Lorri's Story
Pain is dark energy that needs to be healed back to light

Illustrating Lorri's story was not only a journey into her experiences, but also a healing journey for me. It helped me understand and come to terms with some of my own experiences and I'm sure it will help many others.

Polina Outkina

I didn’t talk to my family about the sexual abuse because I knew they would all be in denial, but I did talk to my mother’s sister. She told Mum what I’d told her, and Mum told me she couldn’t believe me because that would mean she’d have to leave Dad. When I went on television and talked about incest, she thought that was unforgivable, and since then she has shut me out.

I finally wrote to my brother telling him I remembered abuse happening to him. I never heard from him, but I found out later he’d spent the next two years telling doctors something was wrong with his throat. They finally found he had throat cancer, and he died. The memory I had was of him being orally raped.

Things really blew up in the family when I took my grandmother back to her home after my mother and her sister had put her in a nursing home. They had always said they would look after her, but when she had a stroke they put her in a home. They told me she had gone crazy, but she was very angry about being put in a home, and frustrated that she couldn’t say so because her speech had been impaired. She had been my lifeline as a child, so I became hers. I took her home, and kicked out the relatives who had moved in.

I believe we have elder abuse because we have child abuse. Our culture doesn’t respect children and we are abusive towards them, and then as adults they get their own back on their parents and so the generational abuse continues. It is abuse – whether it is sexual, emotional, physical, financial or psychological. We continue to act it out one way or the other. I wanted to stop that in my family.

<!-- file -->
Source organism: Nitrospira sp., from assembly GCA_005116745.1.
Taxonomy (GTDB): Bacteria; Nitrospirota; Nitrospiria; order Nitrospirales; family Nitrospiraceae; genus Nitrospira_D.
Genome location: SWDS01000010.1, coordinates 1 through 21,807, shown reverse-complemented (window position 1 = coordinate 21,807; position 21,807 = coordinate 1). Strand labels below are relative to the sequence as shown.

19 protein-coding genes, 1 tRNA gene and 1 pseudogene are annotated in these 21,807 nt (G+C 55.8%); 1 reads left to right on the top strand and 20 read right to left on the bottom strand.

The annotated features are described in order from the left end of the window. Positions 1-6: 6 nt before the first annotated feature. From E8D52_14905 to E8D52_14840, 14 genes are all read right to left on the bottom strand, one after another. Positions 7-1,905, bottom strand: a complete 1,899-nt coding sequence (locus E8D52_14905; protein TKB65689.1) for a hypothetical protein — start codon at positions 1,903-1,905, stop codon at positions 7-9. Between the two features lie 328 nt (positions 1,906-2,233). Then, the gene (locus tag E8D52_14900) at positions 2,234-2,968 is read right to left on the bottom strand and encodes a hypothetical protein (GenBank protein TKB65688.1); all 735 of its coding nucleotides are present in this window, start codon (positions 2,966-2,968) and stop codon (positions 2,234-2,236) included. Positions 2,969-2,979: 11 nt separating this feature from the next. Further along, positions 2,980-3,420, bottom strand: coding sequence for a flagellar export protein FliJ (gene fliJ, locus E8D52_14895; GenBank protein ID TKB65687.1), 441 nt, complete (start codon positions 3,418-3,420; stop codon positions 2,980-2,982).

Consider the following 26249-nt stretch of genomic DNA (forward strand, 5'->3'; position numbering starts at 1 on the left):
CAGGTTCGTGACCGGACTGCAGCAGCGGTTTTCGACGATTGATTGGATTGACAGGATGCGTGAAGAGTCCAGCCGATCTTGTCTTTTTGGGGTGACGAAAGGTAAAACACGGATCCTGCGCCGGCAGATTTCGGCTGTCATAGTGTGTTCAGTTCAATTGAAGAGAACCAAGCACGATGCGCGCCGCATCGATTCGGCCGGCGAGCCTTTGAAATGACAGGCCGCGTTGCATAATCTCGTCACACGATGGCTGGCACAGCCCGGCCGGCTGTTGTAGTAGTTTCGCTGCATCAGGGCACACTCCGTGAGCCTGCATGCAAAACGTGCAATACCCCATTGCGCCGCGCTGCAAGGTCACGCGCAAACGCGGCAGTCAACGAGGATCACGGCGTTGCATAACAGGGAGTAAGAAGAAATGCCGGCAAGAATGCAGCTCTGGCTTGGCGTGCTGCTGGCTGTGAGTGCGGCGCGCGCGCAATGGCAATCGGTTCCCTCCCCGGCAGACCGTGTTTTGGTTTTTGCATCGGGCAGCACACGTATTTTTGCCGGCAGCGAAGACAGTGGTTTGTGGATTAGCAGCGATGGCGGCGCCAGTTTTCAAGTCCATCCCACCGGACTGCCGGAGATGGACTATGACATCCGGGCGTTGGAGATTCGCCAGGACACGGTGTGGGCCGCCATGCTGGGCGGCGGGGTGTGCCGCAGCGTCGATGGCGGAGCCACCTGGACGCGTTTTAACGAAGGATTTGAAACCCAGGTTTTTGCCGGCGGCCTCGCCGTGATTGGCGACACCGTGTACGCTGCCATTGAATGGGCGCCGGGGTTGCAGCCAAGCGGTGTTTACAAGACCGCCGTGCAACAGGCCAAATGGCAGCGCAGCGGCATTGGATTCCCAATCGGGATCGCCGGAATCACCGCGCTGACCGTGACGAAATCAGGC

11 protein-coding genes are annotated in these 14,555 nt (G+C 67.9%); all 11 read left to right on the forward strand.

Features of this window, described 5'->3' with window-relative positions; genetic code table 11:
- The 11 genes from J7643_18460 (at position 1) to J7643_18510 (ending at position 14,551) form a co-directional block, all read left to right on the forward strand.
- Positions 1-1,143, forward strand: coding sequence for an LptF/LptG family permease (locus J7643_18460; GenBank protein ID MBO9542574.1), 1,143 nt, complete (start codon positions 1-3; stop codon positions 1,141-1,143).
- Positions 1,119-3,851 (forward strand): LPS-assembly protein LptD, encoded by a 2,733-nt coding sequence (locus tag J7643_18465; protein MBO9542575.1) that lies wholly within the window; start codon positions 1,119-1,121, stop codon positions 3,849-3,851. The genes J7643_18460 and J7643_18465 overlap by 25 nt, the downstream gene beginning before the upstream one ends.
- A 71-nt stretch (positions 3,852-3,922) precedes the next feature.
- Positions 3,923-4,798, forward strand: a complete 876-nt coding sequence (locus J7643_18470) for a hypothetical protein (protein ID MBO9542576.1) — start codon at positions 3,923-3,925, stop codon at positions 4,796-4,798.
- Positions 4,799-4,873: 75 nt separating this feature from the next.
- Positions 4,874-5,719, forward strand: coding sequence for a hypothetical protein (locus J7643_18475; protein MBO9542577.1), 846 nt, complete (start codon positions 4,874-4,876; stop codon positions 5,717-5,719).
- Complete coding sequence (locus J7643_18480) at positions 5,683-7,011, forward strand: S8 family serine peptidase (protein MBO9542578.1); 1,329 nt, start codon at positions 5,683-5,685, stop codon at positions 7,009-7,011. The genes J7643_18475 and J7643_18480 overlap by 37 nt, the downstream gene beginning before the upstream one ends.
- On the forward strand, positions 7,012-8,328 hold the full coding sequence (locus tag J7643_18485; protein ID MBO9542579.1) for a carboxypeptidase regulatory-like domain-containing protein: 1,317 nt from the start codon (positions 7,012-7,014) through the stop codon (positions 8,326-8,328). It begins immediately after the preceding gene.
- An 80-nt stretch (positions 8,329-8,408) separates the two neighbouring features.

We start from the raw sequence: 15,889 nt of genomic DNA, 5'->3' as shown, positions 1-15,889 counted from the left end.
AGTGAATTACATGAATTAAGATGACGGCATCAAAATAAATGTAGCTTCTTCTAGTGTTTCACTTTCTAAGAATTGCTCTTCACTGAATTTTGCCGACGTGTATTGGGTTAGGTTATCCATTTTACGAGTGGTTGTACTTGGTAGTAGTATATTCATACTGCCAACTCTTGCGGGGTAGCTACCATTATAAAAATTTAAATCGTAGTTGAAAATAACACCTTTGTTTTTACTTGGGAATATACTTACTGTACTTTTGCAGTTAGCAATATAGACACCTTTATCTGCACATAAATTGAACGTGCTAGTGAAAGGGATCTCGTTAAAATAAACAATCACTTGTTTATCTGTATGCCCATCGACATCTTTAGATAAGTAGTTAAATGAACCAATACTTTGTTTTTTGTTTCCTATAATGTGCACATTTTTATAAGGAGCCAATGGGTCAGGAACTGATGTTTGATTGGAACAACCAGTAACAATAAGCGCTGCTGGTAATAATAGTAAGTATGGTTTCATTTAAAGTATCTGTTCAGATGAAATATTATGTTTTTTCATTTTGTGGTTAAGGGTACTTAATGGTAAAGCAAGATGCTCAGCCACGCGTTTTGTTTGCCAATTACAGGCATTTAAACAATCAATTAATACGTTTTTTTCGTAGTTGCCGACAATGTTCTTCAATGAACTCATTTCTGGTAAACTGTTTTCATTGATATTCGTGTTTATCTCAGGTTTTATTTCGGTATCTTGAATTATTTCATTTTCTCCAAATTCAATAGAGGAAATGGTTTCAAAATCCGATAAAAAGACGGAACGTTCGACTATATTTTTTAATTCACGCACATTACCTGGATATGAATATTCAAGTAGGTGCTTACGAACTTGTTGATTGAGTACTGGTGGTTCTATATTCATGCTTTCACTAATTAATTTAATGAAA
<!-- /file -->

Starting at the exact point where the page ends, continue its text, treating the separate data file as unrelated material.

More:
Since coming to New Zealand in 1987, I have been working with domestic violence and sexual abuse, and it does feel to me as if we have started to understand that the answer is in creating a violence-free society. In the organisation I work with, Living Without Violence, we run groups for men and women who are perpetrators and victims, and for children.

This is tertiary intervention – the ambulance at the bottom of the cliff. But funding is now coming through for primary intervention – to create violence-free environments. The National Network for Stopping Violence Services, to which we are affiliated, is now doing pilot studies in four different parts of the country.

The idea is to go into a high school, for example, and work with the staff, students and parents in a process where they come up with how they can create a violence-free environment. It’s not a matter of going in with a programme, but of everyone involved coming up with a plan.

The ramifications go way past the high school environment – into the homes of the staff and students.

I feel very excited about this, because it is an indication that we are beginning to understand that family violence is not about individuals or even individual homes. It’s about the whole of society.

Little girl